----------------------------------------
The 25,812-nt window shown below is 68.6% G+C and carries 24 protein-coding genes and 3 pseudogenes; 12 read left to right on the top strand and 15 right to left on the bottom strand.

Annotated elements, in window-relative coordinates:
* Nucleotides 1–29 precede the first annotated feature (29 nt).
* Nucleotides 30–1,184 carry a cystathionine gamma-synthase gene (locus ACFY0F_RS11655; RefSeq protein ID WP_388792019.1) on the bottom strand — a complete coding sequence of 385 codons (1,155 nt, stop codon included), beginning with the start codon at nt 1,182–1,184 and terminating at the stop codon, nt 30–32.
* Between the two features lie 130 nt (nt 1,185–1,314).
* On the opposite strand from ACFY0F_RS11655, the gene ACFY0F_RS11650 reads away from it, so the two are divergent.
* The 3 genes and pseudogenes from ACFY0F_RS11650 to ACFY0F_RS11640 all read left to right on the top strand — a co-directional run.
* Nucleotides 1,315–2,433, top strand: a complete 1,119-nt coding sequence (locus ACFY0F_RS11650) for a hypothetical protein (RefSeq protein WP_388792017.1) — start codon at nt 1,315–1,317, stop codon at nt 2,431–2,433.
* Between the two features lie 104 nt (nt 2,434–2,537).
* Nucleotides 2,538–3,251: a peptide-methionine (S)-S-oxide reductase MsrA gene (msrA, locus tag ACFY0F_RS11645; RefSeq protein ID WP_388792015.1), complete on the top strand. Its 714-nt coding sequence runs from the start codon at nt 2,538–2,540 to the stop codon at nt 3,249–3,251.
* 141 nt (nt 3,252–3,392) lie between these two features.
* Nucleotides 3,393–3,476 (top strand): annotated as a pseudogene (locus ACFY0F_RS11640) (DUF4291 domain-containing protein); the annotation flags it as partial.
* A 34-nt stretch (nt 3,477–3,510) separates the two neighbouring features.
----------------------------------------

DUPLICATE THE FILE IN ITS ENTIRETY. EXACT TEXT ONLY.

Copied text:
The 25,812-nt window shown below is 68.6% G+C and carries 24 protein-coding genes and 3 pseudogenes; 12 read left to right on the top strand and 15 right to left on the bottom strand.

Annotated elements, in window-relative coordinates:
* Nucleotides 1–29 precede the first annotated feature (29 nt).
* Nucleotides 30–1,184 carry a cystathionine gamma-synthase gene (locus ACFY0F_RS11655; RefSeq protein ID WP_388792019.1) on the bottom strand — a complete coding sequence of 385 codons (1,155 nt, stop codon included), beginning with the start codon at nt 1,182–1,184 and terminating at the stop codon, nt 30–32.
* Between the two features lie 130 nt (nt 1,185–1,314).
* On the opposite strand from ACFY0F_RS11655, the gene ACFY0F_RS11650 reads away from it, so the two are divergent.
* The 3 genes and pseudogenes from ACFY0F_RS11650 to ACFY0F_RS11640 all read left to right on the top strand — a co-directional run.
* Nucleotides 1,315–2,433, top strand: a complete 1,119-nt coding sequence (locus ACFY0F_RS11650) for a hypothetical protein (RefSeq protein WP_388792017.1) — start codon at nt 1,315–1,317, stop codon at nt 2,431–2,433.
* Between the two features lie 104 nt (nt 2,434–2,537).
* Nucleotides 2,538–3,251: a peptide-methionine (S)-S-oxide reductase MsrA gene (msrA, locus tag ACFY0F_RS11645; RefSeq protein ID WP_388792015.1), complete on the top strand. Its 714-nt coding sequence runs from the start codon at nt 2,538–2,540 to the stop codon at nt 3,249–3,251.
* 141 nt (nt 3,252–3,392) lie between these two features.
* Nucleotides 3,393–3,476 (top strand): annotated as a pseudogene (locus ACFY0F_RS11640) (DUF4291 domain-containing protein); the annotation flags it as partial.
* A 34-nt stretch (nt 3,477–3,510) separates the two neighbouring features.